It was in 1938 that construction started on the new airfield situated on the site of the First World War Royal Naval Air Station. The first unit to arrive was ‘B’ Flight of Number 1 Anti Aircraft Co-operation Unit arriving in April 1939 with its Hawker Henley aircraft. This unit spent the duration of the war at Carew towing targets for the gunnery schools at Manorbier, Aberporth and Towyn.
Under the control of Coastal Command, the first of many squadrons to use the airfield commenced operational sorties in the summer of 1939. The Avro Ansons of 217 squadron carried out patrols over the coastal waters on the day war was declared. Blenheims and Beaufighters of 236, 248, 254 and 500 squadrons over the next two and half years were engaged on patrol flights over the Western Approaches and Irish Sea. Reconnaissance sorties and bombing raids were also carried out on targets along the French coast. During this period two Dutch squadrons 320 and 321 equipped with Ansons and the American Lockheed Hudsons also help with these duties.
This period of frantic activity was to see the Coastal Command Development Unit spent a year based at the airfield testing and perfecting new systems for use in the war against the ‘U’ boats. One of the scientists and pilot of the unit’s Whitley aircraft was Michael Weizmann whose father was the first President of Israel.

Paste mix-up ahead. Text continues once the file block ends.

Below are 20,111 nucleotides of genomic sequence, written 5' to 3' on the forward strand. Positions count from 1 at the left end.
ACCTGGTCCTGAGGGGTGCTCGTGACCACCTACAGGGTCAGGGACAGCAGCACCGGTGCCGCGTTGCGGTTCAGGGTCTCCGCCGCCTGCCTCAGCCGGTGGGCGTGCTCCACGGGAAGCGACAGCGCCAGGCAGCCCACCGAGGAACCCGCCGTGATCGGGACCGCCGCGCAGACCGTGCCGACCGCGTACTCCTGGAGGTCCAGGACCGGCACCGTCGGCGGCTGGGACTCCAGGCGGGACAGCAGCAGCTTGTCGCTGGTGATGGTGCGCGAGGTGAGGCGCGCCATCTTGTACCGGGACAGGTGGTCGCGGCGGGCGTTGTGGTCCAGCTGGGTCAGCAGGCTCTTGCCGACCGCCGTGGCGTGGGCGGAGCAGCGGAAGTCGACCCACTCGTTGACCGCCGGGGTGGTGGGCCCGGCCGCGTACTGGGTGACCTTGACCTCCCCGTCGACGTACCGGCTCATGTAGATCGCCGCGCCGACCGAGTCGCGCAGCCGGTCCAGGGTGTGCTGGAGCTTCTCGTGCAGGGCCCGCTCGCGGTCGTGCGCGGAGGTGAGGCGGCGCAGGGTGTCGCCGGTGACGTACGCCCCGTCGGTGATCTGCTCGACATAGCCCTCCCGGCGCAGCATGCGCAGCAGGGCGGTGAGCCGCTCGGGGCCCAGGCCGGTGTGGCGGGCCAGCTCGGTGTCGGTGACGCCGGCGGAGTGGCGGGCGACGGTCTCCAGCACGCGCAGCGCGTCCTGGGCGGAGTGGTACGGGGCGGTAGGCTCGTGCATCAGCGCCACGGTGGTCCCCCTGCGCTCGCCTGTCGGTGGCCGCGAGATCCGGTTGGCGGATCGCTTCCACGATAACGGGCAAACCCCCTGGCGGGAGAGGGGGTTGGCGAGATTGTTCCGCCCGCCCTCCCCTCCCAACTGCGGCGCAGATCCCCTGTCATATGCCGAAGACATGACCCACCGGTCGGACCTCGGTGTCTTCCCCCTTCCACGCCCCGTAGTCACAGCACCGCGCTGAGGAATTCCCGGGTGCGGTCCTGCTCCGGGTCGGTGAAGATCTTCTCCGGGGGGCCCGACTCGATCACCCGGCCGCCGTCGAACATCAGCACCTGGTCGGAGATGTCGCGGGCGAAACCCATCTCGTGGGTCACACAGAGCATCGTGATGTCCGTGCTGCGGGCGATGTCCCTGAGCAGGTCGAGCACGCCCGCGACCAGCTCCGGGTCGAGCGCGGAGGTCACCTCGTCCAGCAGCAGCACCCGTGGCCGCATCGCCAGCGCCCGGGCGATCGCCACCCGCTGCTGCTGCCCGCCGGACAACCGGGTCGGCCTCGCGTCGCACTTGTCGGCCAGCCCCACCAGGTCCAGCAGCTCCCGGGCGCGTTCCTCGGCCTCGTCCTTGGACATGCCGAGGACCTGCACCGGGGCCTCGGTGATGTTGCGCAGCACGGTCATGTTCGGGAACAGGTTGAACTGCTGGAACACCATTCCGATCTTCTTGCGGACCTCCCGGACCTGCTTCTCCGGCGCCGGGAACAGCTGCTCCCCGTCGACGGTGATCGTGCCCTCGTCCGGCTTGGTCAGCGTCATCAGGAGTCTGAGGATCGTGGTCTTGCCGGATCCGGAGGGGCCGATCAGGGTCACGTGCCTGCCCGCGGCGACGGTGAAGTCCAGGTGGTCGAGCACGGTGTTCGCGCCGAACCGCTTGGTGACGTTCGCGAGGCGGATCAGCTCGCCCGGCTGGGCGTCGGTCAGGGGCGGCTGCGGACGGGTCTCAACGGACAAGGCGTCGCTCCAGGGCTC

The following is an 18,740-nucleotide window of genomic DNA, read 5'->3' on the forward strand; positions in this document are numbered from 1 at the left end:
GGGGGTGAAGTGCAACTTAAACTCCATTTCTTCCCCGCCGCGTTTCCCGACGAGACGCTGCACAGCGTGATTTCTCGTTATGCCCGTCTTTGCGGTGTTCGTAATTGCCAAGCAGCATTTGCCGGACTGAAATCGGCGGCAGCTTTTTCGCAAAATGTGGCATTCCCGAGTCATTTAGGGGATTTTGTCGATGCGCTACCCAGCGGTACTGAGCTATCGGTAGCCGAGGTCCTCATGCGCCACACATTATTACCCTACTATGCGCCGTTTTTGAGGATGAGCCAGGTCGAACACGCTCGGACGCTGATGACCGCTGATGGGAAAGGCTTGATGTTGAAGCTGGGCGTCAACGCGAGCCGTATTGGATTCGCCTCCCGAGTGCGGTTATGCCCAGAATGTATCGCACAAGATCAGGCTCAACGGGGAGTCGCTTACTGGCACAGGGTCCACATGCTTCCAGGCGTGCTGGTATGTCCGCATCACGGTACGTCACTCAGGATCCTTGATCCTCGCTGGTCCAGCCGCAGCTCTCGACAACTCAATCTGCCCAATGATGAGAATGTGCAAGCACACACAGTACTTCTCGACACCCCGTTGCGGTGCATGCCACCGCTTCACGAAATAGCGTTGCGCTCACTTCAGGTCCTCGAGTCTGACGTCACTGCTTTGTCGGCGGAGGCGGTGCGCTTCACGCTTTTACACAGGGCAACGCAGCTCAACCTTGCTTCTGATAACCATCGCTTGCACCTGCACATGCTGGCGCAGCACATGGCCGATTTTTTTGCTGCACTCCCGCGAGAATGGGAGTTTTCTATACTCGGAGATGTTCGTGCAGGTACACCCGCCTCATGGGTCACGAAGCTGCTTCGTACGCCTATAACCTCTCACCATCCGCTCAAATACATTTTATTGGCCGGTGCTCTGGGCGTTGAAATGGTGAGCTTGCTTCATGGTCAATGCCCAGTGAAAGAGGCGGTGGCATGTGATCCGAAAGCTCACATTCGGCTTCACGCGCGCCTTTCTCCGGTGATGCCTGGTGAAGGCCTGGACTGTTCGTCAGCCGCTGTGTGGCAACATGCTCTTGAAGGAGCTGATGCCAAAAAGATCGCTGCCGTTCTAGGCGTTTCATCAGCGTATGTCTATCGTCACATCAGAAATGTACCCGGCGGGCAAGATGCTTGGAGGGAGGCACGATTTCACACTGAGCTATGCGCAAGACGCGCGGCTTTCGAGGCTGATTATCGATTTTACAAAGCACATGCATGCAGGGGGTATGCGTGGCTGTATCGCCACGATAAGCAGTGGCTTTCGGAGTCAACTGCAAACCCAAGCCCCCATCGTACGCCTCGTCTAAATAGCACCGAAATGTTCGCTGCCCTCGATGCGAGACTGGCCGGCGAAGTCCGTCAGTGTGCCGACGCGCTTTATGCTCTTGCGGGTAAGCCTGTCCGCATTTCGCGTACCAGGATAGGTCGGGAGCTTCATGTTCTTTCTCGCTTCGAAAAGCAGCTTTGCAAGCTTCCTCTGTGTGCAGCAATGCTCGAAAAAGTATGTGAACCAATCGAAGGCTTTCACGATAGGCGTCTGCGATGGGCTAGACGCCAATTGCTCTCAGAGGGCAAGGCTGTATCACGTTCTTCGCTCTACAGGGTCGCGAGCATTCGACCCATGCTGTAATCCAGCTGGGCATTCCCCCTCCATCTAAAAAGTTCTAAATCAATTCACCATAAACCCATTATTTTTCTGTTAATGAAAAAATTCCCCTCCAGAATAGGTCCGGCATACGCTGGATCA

Carew Cheriton attracted the attention of the German Luftwaffe with a number of air raids on the airfield between July 1940 and April 1941. On October 1st, 1940 a hanger and a number of buildings were totally destroyed together with two Avro Ansons in an early morning raid. This attack claimed the life of AC2 John Greenhalgh. A more serious raid took place on April 15th, 1941 when the sick bay sustained a direct hit killing twelve airmen.
The airfield transferred to Technical Training Command in October 1942, and the newly formed No. 10 Radio School started its training programme. Hundreds of wireless operators were trained on the unit’s Oxford and Anson aircraft. The five-week course prepared wireless operators for postings to operational squadrons. The good safety record of the unit was marred on September 3rd, 1943 when two Oxford aircraft collided on the intersection of the two runways killing six aircrew. The training continued until the unit disbanded in November 1945, and shortly afterwards the airfield closed.
For the historian, a large percentage of the airfield remains and is a wonderful time capsule of this period of history. The control tower is the subject of a community project, and has been totally restored.